The National Guard has persevered through countless challenges this past year; Aiding Afghan refugees fleeing Kabul., providing security at American military bases across the Horn of Africa, and standing sentinel in Washington D.C. following the Jan. 6th attack on The Capitol among their many noble undertakings. However, they were not expecting one recent deployment: emptying bedpans, clipping toenails, and feeding residents of Minneapolis-based nursing home, North Ridge Health and Rehab.
A Different Kind of Deployment
Over the past two weeks, 30 Guard members have been working as certified nursing assistants at North Ridge, undergoing an intensive training program condensed from initially five weeks to eight 10-hour days before going to work. This is one of the many ways the COVID-exacerbated healthcare crisis has left nursing homes like North Ridge in an overwhelming state of desperation.
In addition to other long-term care facilities in Minnesota that mainly serve patients on Medicaid, North Ridge is struggling with staffing. From the remarkably low nursing assistant pay to the constant risk of COVID exposure and infection to the scarring experiences of witnessing sufferers die with their families forbidden, the health centers can do little to retain employees. Though far-disconnected from their usual routine, the National Guard has been their lifeline.
Chronic Failure to Provide Adequate Care
According to the Minnesota Department of Health, North Ridge wasn’t just struggling to provide adequate care only when COVID struck. In 2018, after a private investigation, it was found that a resident suffered wounds on their left abdomen, groin, and right calf due to the neglect of a staffer. Additionally, it was reported that the resident had not received proper skincare and weekly bathing due to inadequate staffing, resulting in the facility being held responsible for maltreatment due to noncompliance with insufficient staffing.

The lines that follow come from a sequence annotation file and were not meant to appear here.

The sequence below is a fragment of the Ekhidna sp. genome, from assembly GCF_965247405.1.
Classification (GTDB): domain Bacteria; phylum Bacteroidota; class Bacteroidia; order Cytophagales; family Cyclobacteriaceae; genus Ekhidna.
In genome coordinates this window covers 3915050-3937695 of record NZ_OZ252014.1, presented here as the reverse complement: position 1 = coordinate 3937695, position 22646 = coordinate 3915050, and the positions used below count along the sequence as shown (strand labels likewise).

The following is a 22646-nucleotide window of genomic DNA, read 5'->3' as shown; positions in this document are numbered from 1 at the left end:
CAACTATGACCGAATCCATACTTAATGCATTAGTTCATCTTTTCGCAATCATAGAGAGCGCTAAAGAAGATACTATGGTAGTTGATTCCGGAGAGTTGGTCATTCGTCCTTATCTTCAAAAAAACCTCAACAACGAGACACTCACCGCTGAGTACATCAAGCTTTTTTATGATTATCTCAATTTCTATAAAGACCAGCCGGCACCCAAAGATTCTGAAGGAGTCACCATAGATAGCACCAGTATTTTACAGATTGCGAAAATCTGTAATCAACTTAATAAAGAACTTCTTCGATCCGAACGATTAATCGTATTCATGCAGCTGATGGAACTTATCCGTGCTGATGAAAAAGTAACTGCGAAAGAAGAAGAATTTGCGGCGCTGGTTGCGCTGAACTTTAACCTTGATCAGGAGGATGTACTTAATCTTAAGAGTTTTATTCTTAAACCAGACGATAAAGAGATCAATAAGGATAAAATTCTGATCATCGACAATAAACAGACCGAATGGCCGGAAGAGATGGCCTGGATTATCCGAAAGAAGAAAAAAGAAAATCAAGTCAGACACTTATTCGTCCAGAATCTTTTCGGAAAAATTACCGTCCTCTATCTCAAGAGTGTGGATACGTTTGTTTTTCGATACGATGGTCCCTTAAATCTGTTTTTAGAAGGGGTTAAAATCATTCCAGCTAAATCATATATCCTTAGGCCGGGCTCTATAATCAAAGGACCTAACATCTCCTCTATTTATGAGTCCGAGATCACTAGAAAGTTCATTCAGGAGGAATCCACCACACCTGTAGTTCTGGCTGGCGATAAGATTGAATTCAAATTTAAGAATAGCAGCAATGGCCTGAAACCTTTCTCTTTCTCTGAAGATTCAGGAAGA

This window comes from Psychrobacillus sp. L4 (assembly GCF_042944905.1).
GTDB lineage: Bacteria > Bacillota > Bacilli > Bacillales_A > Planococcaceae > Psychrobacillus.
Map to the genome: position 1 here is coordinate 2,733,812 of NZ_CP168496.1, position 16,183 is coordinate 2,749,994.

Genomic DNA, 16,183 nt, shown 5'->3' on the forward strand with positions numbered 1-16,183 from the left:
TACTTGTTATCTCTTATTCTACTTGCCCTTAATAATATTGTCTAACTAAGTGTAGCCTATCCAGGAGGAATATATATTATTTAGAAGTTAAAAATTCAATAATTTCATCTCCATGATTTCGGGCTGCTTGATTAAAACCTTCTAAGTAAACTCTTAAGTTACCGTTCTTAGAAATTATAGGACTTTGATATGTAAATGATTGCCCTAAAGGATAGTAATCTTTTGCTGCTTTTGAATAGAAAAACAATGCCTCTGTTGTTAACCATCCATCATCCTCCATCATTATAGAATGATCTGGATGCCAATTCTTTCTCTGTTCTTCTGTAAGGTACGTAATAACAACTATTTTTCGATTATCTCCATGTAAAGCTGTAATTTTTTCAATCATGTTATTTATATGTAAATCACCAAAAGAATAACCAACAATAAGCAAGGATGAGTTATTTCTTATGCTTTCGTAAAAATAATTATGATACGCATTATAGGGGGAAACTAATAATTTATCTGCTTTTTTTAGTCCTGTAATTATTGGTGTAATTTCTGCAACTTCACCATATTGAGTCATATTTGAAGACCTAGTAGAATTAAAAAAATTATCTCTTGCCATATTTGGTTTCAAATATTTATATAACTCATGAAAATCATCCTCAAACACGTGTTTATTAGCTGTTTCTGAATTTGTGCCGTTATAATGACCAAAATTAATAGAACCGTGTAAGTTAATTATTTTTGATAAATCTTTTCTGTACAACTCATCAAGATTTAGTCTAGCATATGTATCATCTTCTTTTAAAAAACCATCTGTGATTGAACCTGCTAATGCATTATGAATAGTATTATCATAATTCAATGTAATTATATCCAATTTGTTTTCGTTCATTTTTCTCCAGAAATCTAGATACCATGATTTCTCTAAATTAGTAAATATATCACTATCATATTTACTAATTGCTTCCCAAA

It is known that nursing home bed and staff shortages were an issue far before the pandemic. However, with the departure of 425,000 employees over the past two years due to the stress of the pandemic, many healthcare facilities are left bracing for the worst. With coronavirus variants flooding hospitals with waves of new cases, short-staffed nursing homes add to the greater healthcare crisis while suffering a significant crisis of their own. The National Guard may not control the overwhelming volume of new admissions, but they have been able to lend a hand to burnt-out caretakers. This includes 18 soldiers who offered to work over the Christmas holiday, granting staffers the ability to spend time with their families. Although The National Guard is making a difference in the healthcare realm in a time of immense need, there is still much work to be done in this profoundly flawed system.
North Carolina Nursing Home Abuse Attorneys With Integrity
As coronavirus continues to impact our daily lives, it is important to remember its inevitable impact on an already deeply flawed healthcare system. Nursing homes and assisted-living facilities thought to be safe destinations for our elders too often are understaffed, contributing to high turnover rates, staff burnout, and gross negligence. If you are concerned about the treatment your loved one is receiving in a nursing home or long-term care facility, contact a North Carolina nursing home abuse lawyer today at (919) 781-1107 or complete a free initial consultation form.